Full Circle

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December 26, 2011 4:40 a.m.

With the Iowa caucus a week from tomorrow, the thing that jumps out to me now is how much the race, at this stage, looks pretty much like we expected it to all along.

Romney is not looking very good in Iowa, where a more conservative/fringe candidate could very well beat him. He’s running strong in New Hampshire, where he has long been favored in part because he owns a home there and has high name recognition as the former governor of Massachusetts where the Boston media market saturates much of New Hampshire. That leaves a lot riding on the outcome in South Carolina.

That’s the basic dynamic of the race that we expected all along. The big difference is who the main alternatives to Mitt now are: Newt Gingrich and Ron Paul.There’s no question that Romney is the best-positioned of anyone, but look at it from this perspective: the purported GOP frontrunner coming out of South Carolina could very well be a guy who finished second (third?) in Iowa, cruised to a predictable and therefore not especially impressive victory in New Hampshire and finished second (third?) in South Carolina.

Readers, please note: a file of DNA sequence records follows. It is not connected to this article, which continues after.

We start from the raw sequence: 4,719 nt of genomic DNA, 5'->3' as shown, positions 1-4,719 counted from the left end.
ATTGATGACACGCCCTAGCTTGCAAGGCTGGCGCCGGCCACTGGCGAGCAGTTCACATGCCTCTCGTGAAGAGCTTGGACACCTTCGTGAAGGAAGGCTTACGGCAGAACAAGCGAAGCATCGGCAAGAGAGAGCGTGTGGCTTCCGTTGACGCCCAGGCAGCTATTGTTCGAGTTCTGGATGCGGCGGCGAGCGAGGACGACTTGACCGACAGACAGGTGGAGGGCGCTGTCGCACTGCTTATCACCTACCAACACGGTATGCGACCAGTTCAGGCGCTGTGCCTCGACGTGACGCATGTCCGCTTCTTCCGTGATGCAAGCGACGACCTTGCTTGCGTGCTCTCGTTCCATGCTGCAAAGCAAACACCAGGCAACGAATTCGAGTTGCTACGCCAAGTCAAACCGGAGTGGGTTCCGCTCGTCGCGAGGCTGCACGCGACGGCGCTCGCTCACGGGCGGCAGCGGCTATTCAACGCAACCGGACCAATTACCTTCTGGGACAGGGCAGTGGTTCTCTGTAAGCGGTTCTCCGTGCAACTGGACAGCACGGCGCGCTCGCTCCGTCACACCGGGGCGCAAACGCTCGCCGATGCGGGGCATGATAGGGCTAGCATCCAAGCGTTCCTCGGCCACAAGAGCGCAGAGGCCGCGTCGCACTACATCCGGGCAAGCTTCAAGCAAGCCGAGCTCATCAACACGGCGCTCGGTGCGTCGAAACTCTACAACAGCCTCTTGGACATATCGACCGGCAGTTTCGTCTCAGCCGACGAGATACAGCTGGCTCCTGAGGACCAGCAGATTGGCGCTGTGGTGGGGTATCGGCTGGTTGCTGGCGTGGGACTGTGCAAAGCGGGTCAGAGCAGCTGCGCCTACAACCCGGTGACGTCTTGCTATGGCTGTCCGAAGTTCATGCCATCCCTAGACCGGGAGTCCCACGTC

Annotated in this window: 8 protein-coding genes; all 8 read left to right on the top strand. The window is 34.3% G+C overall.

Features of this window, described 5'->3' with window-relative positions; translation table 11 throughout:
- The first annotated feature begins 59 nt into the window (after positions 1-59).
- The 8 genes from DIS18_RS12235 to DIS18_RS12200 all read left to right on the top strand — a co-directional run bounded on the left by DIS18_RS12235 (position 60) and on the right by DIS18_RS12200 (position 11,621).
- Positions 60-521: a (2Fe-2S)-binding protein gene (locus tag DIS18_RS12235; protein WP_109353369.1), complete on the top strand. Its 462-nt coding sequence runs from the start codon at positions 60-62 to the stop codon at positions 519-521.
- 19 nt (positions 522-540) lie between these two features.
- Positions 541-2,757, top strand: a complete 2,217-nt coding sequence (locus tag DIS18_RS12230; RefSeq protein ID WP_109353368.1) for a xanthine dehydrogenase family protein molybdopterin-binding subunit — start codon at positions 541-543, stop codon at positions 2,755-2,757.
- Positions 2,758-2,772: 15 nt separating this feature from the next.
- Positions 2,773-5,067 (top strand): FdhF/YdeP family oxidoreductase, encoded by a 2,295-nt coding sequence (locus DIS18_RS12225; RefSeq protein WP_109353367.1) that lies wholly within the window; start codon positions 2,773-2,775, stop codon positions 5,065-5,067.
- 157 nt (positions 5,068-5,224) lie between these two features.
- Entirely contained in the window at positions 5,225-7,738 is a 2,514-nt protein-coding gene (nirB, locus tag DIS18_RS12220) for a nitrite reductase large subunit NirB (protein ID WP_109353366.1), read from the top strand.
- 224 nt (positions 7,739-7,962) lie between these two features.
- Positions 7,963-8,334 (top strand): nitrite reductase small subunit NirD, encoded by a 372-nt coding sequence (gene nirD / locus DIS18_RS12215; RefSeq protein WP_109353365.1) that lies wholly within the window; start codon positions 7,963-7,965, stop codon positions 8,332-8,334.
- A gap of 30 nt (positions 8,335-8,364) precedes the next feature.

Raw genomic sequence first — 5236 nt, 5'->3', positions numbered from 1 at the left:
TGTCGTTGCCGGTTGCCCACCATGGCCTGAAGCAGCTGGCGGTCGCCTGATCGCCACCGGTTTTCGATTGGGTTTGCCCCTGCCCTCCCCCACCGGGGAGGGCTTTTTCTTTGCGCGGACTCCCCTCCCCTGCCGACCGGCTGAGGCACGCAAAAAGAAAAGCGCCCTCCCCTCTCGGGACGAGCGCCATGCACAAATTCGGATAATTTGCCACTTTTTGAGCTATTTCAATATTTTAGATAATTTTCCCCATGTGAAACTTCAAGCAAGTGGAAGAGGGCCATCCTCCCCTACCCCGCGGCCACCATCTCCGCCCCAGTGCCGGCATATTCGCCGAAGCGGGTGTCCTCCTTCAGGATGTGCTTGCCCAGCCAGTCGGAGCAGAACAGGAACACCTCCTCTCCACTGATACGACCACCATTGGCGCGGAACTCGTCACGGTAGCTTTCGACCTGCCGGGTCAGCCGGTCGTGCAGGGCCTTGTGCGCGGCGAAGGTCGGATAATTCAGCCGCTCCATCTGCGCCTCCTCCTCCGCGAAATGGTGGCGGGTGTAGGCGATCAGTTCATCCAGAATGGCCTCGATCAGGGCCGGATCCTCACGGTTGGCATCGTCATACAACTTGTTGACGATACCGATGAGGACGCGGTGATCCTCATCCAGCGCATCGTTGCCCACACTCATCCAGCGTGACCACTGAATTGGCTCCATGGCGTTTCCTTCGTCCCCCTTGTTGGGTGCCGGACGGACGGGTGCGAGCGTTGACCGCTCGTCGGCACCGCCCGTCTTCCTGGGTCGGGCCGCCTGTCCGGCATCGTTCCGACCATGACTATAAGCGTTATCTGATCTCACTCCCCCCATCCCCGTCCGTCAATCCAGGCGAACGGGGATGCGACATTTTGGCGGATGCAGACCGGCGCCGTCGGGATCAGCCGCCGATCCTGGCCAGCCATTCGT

Not a very overwhelming frontrunner. That’s why you had so many Republicans — how ya doing Haley Barbour? — who thought they could beat Mitt among conservatives in South Carolina eyeing a run for the presidency.

Mitt still seems vulnerable to me on that score. At some point he has to win and he has to win decisively for the inevitability argument to resonate and for the Republican smart money to have no where else to go.

A couple of things in Mitt’s favor (in addition to superior campaign organization and fundraising): The Republican smart money tends to coalesce around one candidate fairly early in the process and, as has been the case all cycle, the alternatives to Mitt remain very weak and/or damaged.

But what’s striking is that with a week to go before Iowa, the same fundamental dynamics of the race that emerged back in the spring persist. We’ve spent much of this year on a long meandering tangent through Michele Bachmann, Rick Perry, and Herman Cain only to end up right back where we were when it all started.

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